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Easy DIY regulator

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Easy DIY regulator

Unread postAuthor: MRR » Sun Jan 10, 2010 3:01 pm

After watching some diagrams about regulators I decided to make my own.

The following device is based upon this little diagram:
Image

My regulator operates the same like in the diagram but instead of a diaphragm I used a little squeeze piston (two gaskets on a screw squeezed to fit) and a presta valve at the gas inlet.
Image

Image

The spring rests on a little 12mm ball bearing, this way the plug turns very easy to set the force.
Image

I was able to regulate my shop compressor between 8 and 0.5 bar.
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Last edited by MRR on Tue Jan 12, 2010 6:22 am, edited 1 time in total.

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Unread postAuthor: Jack_Hogg » Sun Jan 10, 2010 3:08 pm

Very nice, I like it when people try new things, it also will save you a few bucks :) I am also thinking of making something like that, but not a regulator, but a safety valve for my fridgecompressor, so it won't go over 40 bars and destroy my pressure gauge. Anyway... I like it alot!
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Unread postAuthor: POLAND_SPUD » Sun Jan 10, 2010 3:37 pm

cool I've been looking for something like this... moar details please


@jack_H
that's actually quite simple... all you need is a piston with a strong spring behind it... or a shrader valve with a much stronger spring
it's better than a pop-off valve as it won't vent the whole system
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Unread postAuthor: far_cry » Sun Jan 10, 2010 7:36 pm

good job
try it on high pressures
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Unread postAuthor: JDP12 » Sun Jan 10, 2010 8:57 pm

Yes please more details!!

Excellent job I would love to see if this would work around 800 psi or so
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Unread postAuthor: theBOOM » Sun Jan 10, 2010 11:31 pm

Good job good way to save some money for other stuff... do you happen to know how much pressure that 1/2" Tee can take?
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Unread postAuthor: inonickname » Mon Jan 11, 2010 2:12 am

800 psi wouldn't be out of the question for a 1/2" brass tee, so it could regulate CO2 if made well.
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Unread postAuthor: Solar » Mon Jan 11, 2010 2:42 am

inonickname wrote:800 psi wouldn't be out of the question for a 1/2" brass tee, so it could regulate CO2 if made well.



Depends on the brass.
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Unread postAuthor: psycix » Mon Jan 11, 2010 4:16 pm

What a beauty! :D
I might build one too in the next few months. However, I'd equip it with a (homemade or not) safety popoff, so if the regulator would fail to seal, it won't fill the devices behind it with unregulated pressure.
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Unread postAuthor: Brian the brain » Mon Jan 11, 2010 4:17 pm

Seeing this design ( I am very tired right now, so I might be wrong) I think it does not have a pressure independant piston.

Meaning..it will regulate up to a certain maximum point. Once the input pressure is raised above this critical point the valve won't be able to re-open the inlet channel.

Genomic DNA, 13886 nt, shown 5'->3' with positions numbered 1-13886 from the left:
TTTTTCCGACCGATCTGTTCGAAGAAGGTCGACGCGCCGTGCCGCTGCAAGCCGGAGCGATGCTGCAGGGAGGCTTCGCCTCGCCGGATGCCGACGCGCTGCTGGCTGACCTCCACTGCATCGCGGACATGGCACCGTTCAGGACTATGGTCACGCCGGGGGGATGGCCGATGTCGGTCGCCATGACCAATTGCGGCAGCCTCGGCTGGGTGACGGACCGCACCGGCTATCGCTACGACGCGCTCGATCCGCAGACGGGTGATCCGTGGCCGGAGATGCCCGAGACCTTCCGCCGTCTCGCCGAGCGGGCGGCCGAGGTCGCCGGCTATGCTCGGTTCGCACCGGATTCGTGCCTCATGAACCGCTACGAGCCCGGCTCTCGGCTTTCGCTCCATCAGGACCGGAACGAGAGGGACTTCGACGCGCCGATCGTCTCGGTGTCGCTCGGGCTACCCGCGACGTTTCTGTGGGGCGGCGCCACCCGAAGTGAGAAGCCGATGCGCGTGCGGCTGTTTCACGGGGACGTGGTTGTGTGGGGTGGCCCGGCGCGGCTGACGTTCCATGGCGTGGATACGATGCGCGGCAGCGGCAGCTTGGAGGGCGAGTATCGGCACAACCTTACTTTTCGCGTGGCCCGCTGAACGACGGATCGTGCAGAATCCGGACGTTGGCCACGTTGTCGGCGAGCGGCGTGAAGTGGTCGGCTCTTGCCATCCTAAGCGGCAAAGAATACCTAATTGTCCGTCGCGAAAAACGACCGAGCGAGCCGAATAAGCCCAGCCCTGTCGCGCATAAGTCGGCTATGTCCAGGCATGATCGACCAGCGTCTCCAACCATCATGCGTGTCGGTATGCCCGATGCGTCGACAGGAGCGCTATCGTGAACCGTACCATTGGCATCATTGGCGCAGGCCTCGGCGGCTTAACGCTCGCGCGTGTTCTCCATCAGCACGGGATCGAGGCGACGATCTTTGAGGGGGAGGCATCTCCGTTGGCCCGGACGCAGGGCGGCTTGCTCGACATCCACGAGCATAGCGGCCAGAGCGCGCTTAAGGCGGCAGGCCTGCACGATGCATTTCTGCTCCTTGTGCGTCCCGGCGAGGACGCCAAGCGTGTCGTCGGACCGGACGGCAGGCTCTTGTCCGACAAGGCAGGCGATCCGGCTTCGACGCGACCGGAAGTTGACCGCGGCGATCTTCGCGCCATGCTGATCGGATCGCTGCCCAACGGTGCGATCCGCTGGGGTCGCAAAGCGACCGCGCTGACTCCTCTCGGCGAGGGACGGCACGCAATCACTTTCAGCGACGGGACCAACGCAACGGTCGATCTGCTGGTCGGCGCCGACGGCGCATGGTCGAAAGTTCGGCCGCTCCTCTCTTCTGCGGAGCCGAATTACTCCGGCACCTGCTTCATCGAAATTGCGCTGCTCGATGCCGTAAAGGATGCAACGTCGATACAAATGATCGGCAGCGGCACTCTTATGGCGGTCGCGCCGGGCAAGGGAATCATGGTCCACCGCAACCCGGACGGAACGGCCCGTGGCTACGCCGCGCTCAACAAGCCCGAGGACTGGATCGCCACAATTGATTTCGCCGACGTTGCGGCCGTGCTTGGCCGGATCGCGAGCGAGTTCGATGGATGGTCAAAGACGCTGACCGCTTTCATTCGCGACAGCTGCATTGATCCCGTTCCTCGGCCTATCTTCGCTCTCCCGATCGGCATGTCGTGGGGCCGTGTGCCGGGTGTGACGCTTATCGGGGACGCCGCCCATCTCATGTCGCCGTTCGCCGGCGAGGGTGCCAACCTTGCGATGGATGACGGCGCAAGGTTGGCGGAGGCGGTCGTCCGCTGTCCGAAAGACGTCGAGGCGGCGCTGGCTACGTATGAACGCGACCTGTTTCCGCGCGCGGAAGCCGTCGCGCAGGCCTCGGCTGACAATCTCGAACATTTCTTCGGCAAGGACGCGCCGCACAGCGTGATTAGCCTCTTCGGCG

This is because it works by sliding off the shrader.Imagine the input pressure raising beyond the maximum the spring can open.
It will stay shut.

BUT:

If you combine this idea with the pushbutton valve, you will have a true regulator.It will pull the valve shut when the low pressure side has reached it's max.Not matter what the input pressure will be, it will re-open once the low pressure side drops...
Only important thing is to make the low side piston larger than it's counter piston.

Put the spring behind the counter piston ( formerly the pushbutton)

Good to finally see someone take the effort of building a homemade reg, but as I have said before, the pushbutton principle is much better suited for it.
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Oh my friggin god stop being so awesome, that thing is pure kick ass. Most innovative and creative pneumatic that the files have ever come by!

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Unread postAuthor: MRR » Tue Jan 12, 2010 6:39 am

It's true that the design has no pressure independent piston, that's why I took a presta valve with a very small opening surface. The way it is, the construction isn't that strong anyways.
It's more like a prove of concept, something you can build up on.

I've thought about the dilemma of the maximum pressure input and have already ideas to solve that problem. It's just a matter on how to build it with my recourses and without making it to bulky.
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Unread postAuthor: velocity3x » Tue Jan 12, 2010 8:28 am

inonickname wrote:800 psi wouldn't be out of the question for a 1/2" brass tee, so it could regulate CO2 if made well.


Considering the force exerted by high pressure on the surface area of the diaphragm, I don't think it can achieve high pressure output using anything less than a large, powerful die spring (or equivalent) on the low pressure side of the diaphragm.
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Unread postAuthor: inonickname » Tue Jan 12, 2010 10:23 am

velocity3x wrote:
inonickname wrote:800 psi wouldn't be out of the question for a 1/2" brass tee, so it could regulate CO2 if made well.


Considering the force exerted by high pressure on the surface area of the diaphragm, I don't think it can achieve high pressure output using anything less than a large, powerful die spring (or equivalent) on the low pressure side of the diaphragm.

An air spring is always an option.
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